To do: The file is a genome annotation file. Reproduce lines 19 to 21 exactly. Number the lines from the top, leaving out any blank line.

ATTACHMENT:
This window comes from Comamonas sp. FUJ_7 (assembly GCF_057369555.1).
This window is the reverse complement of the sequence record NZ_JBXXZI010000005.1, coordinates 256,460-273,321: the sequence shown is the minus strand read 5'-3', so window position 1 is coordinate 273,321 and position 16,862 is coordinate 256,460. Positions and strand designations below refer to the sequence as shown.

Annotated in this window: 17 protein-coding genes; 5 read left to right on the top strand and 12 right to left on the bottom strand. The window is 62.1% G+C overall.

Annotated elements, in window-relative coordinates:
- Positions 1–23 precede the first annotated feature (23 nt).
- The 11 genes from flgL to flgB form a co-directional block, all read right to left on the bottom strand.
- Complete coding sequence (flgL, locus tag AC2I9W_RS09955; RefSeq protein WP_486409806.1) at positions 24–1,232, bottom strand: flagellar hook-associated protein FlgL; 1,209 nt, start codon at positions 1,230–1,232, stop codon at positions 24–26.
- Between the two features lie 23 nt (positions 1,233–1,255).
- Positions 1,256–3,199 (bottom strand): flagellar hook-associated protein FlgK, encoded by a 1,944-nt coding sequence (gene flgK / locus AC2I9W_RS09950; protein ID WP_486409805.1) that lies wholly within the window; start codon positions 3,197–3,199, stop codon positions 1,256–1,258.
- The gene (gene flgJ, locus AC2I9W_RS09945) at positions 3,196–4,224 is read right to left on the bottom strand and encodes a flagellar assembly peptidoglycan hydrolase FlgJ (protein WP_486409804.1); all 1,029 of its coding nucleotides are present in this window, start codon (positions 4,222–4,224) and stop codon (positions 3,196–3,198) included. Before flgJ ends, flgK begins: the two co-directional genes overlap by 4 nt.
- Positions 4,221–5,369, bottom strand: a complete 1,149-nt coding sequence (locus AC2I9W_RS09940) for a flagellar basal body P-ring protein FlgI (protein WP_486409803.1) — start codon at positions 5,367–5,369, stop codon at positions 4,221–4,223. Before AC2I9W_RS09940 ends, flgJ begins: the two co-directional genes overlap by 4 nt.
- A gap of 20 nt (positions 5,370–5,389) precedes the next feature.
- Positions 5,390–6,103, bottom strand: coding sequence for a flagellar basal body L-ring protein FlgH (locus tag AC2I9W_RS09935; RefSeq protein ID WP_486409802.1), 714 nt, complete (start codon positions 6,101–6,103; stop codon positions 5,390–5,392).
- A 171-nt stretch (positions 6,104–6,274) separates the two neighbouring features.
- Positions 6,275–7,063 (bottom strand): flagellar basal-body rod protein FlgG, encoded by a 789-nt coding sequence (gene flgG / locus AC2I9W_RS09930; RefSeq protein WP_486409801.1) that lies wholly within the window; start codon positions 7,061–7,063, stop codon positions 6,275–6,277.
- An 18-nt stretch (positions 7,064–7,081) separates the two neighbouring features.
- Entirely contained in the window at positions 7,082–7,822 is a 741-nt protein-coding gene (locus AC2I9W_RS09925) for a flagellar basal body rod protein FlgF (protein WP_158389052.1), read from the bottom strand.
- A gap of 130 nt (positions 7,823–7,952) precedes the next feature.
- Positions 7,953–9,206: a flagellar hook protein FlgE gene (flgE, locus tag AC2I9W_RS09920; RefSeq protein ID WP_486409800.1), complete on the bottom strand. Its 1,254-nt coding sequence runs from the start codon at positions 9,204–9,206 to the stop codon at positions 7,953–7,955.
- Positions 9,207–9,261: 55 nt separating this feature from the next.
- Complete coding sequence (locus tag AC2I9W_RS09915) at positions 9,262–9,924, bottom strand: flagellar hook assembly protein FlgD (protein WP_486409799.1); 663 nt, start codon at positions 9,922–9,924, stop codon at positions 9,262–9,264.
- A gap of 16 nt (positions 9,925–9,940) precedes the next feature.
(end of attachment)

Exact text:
- Positions 7,953–9,206: a flagellar hook protein FlgE gene (flgE, locus tag AC2I9W_RS09920; RefSeq protein ID WP_486409800.1), complete on the bottom strand. Its 1,254-nt coding sequence runs from the start codon at positions 9,204–9,206 to the stop codon at positions 7,953–7,955.
- Positions 9,207–9,261: 55 nt separating this feature from the next.
- Complete coding sequence (locus tag AC2I9W_RS09915) at positions 9,262–9,924, bottom strand: flagellar hook assembly protein FlgD (protein WP_486409799.1); 663 nt, start codon at positions 9,922–9,924, stop codon at positions 9,262–9,264.